Kraton McGUGAN, Plaintiff–Appellant, v. Linda L. ALDANA–BERNIER, M.D., personally, Shushan Hovanesian, M.D ., personally, Rabbi Mahmudur, M.D., personally, Femi Abioye, R.N., personally, Jamaica Hospital Medical Center, Defendant–Appellees, New York City, Gamaliel Bonilla, personally, Kenneth Bogle, personally, Port Authority Police Department Officer Angerhauser, Shield Number 2653, personally, and The Port Authority of New York and New Jersey, Defendants.
Plaintiff Kraton McGugan appeals from the judgment of the United States District Court for the Eastern District of New York (Melançon, J.) dismissing her complaint. McGugan brought suit against Defendants Jamaica Hospital Medical Center and four of its employees—Linda L. Aldana–Bernier, M.D., Shushan Hovanesian, M.D., Rabbi Mahmudur, M.D., and Femi Abioye, R.N.—(collectively, “Defendants”) for their alleged role in forcibly medicating and hospitalizing McGugan.1 The Defendants moved to dismiss McGugan's complaint. The district court granted the motions, concluding that McGugan failed to state a claim against the Defendants (1) under 42 U.S.C. § 1983, because she failed to allege state action, and (2) under § 504 of the Rehabilitation Act, 29 U.S.C. § 794, because she failed to allege discrimination on the basis of disability against an otherwise qualified individual. The district court declined to exercise supplemental jurisdiction over McGugan's state law claims against the Defendants. On appeal, McGugan contests only the district court's conclusion that she failed to state a claim against Defendants under § 1983 and § 504.
We agree with the district court that McGugan failed to allege state action for the purposes of her § 1983 claims and that she failed to allege actionable discrimination for the purposes of her § 504 claim. We therefore affirm the judgment of dismissal.
I. McGugan's Involuntary Hospitalization
The facts, as alleged in McGugan's complaint, are as follows.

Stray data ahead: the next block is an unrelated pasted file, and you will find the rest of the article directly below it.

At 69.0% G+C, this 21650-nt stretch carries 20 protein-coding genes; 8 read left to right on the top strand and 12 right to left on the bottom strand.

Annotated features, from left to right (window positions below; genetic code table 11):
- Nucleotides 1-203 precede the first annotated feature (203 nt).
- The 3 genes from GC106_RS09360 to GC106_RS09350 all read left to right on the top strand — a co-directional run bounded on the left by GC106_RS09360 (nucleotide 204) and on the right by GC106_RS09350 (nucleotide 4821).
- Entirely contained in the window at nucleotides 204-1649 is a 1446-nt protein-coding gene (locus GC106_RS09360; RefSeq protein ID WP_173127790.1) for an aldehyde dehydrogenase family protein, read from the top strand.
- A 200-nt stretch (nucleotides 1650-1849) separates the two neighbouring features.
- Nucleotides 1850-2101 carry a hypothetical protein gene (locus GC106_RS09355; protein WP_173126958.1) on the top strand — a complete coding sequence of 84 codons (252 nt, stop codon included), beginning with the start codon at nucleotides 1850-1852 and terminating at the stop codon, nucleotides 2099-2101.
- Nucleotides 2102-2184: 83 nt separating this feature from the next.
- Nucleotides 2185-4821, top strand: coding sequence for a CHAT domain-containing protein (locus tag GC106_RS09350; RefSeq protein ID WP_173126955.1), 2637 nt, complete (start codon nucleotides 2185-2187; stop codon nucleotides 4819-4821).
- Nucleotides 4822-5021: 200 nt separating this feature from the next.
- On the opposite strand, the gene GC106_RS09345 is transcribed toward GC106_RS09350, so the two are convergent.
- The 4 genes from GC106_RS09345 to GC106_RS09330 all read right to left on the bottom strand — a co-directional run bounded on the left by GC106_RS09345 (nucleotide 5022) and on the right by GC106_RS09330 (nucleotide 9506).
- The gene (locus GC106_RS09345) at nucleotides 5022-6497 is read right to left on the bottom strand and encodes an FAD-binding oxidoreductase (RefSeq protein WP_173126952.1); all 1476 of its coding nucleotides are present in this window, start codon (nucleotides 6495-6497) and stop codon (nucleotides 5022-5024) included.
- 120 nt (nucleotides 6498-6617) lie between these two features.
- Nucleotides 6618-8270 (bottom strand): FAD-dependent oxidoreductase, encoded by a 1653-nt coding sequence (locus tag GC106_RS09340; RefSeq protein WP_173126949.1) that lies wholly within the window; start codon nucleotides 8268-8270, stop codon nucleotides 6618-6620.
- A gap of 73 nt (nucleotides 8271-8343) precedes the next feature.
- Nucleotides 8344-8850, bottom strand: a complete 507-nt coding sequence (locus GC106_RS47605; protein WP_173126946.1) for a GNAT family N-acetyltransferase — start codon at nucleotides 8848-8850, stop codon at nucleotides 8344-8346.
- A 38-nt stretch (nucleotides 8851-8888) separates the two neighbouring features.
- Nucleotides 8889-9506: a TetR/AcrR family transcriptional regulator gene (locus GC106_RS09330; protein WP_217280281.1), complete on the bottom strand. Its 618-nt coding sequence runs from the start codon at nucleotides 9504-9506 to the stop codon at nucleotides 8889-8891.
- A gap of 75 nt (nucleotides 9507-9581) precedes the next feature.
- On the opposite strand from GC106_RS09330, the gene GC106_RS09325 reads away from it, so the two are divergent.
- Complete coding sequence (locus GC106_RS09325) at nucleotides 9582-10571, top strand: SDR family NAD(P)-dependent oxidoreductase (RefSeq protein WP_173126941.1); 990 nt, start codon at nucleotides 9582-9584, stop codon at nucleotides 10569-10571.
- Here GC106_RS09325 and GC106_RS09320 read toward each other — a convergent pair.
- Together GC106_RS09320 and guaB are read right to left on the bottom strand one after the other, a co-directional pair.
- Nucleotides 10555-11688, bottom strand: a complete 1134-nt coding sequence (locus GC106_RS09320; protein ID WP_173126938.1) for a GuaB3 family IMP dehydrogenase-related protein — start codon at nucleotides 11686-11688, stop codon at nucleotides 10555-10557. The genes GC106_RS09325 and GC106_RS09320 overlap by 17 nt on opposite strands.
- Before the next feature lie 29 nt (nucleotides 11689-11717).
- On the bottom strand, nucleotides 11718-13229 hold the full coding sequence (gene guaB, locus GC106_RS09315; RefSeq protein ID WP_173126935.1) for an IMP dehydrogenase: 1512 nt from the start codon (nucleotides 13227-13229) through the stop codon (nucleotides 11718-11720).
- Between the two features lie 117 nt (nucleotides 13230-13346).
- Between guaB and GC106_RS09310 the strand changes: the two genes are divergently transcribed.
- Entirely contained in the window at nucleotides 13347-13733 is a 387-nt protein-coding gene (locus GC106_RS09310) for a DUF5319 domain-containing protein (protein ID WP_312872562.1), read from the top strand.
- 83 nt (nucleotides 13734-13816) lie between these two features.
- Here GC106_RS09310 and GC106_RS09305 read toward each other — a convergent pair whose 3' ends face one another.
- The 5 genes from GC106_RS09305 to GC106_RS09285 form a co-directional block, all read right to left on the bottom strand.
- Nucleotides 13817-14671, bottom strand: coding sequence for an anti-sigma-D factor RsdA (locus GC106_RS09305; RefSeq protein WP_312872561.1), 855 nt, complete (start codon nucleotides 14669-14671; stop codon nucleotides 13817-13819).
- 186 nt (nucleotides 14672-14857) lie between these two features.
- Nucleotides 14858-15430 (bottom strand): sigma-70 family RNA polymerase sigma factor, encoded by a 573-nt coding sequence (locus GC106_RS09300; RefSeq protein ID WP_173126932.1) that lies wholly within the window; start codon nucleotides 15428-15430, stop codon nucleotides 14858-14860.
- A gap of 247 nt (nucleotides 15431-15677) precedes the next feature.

In the early morning of July 24, 2008, McGugan boarded a red-eye flight from San Francisco to New York City (John F. Kennedy International Airport) to visit her boyfriend, Chris Tulipanov. On the plane, McGugan began coughing uncontrollably. She asked to be moved to a less crowded area of the plane to avoid bothering neighboring passengers, but a flight attendant told her to return to her seat. Still coughing, McGugan renewed her request “using stronger language.” Second Am. Compl. ¶ 29. The flight attendant then moved another 15 passenger, leaving McGugan in a row of seats to herself.
McGugan fell asleep and did not wake up until after the plane had landed and all the other passengers had deplaned. When she woke up, three police officers were standing over her. They took her to a police station at the airport for questioning and handcuffed her to the wall. After McGugan answered the officers' questions, an unidentified man informed her that she would be taken to the Jamaica Hospital Medical Center (“JHMC”). JHMC is a private hospital that receives federal funding and is licensed by the New York State Office of Mental Health (“OMH”) to provide psychiatric services.
McGugan's boyfriend then accompanied her in an ambulance to the JHMC. During their ride to the JHMC, one of two government officials (defendants who are not parties to this appeal) injected McGugan with medication without her consent, after erroneously determining that she was a danger to others. The medication sedated her. When she woke up, she was restrained to a hospital bed.
When McGugan arrived at the JHMC emergency room, and while she was still sedated, the late Dr. Bacares (not a party to this action) wrote an order for the forcible administration of medication on an immediate basis for McGugan. Defendant Dr. Mahmudur also wrote an order to forcibly administer those medications on an “as needed[ ] basis for severe agitation.” Id. ¶ 51. Pursuant to those medication orders, Defendant Abioye injected McGugan multiple times with a combination of Haldol, Benadryl, and Ativan.
Beginning on July 25, 2008, the staff of the JHMC attempted to gather information about McGugan. During the information gathering process, clinical staff learned that McGugan was dating someone named “Chris.” For reasons that are not explained in McGugan's complaint, they mistakenly believed McGugan was referring to “Kris Dickman,” who was her ex-boyfriend. JHMC staff called Dickman. He told them that he was not dating McGugan and that McGugan had thrown a metal object at him, requiring him to seek medical attention. From this conversation, clinical staff believed that McGugan “was suffering from delusions of a romantic nature.” Id. ¶ 67.